(178o) Adsorption of Polar Compounds From Gas and Solution Phases Onto Zeolites



Over the past 20 years, molecular simulation studies have been widely utilized to investigate the adsorption of non-polar and weakly polar species from the gas phase onto zeolites. In contrast, investigations of the adsorption of polar and hydrogen-bonding compounds from a solution phase are very sparse because of a lack of transferable force fields and efficient simulation algorithms for these more complex systems. Here, we present methodological developments that overcome these limitations and apply the new methodologies to adsorptive separations of practical interest.

  First, the TraPPE-zeo (transferable potentials for phase equilibria-zeolites) force field is parameterized and shown to be capable of predicting the adsorption isotherms for n-alkanes, carbon dioxide, alcohols, and water with high accuracy. The TraPPE-zeo force field provides Lennard-Jones parameters and partial charges for the framework atoms, and utilizes Lorentz-Berthelot combining rules for all unlike interactions, making it applicable to any sorbate compound as long as suitable force field parameters are available to describe the sorbate-sorbate interactions; a significant advantage over force fields that explicitly tabulate the individual cross interaction parameters.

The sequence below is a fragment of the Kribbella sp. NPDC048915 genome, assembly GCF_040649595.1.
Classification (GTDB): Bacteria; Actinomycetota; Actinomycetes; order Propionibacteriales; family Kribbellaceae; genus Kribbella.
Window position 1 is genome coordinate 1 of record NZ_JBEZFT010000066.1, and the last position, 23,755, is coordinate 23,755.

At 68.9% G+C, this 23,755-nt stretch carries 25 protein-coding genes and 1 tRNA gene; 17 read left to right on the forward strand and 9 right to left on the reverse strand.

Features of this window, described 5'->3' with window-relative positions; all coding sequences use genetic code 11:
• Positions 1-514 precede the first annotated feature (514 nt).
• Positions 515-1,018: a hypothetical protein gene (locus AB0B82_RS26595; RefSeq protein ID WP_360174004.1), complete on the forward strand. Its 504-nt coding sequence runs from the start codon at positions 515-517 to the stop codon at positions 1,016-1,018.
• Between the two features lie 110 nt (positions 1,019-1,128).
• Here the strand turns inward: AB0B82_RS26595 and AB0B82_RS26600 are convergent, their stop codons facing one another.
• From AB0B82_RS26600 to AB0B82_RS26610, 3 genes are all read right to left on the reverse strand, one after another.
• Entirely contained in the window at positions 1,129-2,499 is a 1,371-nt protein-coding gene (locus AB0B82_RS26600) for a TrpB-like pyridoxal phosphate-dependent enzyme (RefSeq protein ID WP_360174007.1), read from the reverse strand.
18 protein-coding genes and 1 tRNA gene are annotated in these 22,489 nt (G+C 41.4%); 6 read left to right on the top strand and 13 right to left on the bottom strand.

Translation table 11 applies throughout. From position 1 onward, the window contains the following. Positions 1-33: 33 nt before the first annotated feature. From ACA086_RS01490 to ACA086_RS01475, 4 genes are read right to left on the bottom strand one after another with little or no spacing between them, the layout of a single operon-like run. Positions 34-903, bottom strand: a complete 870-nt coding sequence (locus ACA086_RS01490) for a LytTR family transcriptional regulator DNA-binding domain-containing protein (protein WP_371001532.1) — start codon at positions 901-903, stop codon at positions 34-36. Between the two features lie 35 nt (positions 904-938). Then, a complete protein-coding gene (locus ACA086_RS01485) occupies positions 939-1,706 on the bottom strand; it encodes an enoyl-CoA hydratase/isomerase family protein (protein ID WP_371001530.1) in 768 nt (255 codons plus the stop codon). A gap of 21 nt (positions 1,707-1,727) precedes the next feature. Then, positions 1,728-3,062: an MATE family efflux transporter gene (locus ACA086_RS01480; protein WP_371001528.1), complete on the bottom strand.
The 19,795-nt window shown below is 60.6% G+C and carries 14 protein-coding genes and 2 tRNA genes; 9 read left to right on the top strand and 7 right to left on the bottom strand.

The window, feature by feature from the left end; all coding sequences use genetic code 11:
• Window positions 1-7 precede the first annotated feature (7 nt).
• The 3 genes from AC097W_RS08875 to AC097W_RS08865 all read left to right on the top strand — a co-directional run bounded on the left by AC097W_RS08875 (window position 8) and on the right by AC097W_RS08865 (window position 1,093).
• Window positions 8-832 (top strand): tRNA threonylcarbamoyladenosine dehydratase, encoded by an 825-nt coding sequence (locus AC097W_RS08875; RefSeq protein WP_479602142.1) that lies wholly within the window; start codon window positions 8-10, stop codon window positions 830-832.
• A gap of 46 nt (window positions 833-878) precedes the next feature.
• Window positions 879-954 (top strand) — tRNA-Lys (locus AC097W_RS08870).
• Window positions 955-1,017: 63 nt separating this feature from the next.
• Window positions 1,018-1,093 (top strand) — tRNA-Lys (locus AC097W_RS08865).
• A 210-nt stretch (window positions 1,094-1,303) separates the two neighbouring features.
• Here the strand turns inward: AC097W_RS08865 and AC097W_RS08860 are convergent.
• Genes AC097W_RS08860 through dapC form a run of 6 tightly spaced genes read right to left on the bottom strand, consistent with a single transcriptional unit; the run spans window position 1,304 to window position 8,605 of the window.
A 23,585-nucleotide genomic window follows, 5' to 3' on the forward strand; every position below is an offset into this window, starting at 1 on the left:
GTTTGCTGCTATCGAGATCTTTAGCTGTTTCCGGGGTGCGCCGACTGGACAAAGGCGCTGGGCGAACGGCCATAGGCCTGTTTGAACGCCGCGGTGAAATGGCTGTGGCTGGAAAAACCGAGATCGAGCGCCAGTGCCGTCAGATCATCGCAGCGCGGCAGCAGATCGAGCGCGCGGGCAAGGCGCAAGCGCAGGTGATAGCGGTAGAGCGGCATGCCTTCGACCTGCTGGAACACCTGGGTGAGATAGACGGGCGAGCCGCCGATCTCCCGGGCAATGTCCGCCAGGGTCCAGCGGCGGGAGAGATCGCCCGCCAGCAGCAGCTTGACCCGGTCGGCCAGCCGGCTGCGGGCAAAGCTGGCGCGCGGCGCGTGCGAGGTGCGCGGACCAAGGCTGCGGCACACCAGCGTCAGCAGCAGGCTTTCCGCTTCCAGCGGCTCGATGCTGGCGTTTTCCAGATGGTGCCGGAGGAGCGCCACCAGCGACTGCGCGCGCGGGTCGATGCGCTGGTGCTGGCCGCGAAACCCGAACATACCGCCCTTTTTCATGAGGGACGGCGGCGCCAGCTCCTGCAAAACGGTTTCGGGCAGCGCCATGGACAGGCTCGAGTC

Second, a simulation strategy is optimized that combines the configurational-bias Monte Carlo (CBMC) techniques and the Gibbs ensemble (GE). This methodology efficiently samples particle transfers and allows us to investigate adsorption from solution phases over the whole composition range (without reliance on experimental activity models) and any number of sorbate species.

  Third, the TraPPE-zeo force field and CBMC-GE approach are applied to investigate the multi-component adsorption of water, alcohols, and other oxygenated compounds. All-silica zeolites are found to be highly selective for alcohols over water. The ideal adsorbed solution theory is assessed for these systems and found to substantially under predict the amount of sorbed water and leads to very large errors for low-alcohol solution concentrations.

  In addition, results are presented for the sensitivity of the simulation data to minor changes in the framework structure and to different potential truncation methods.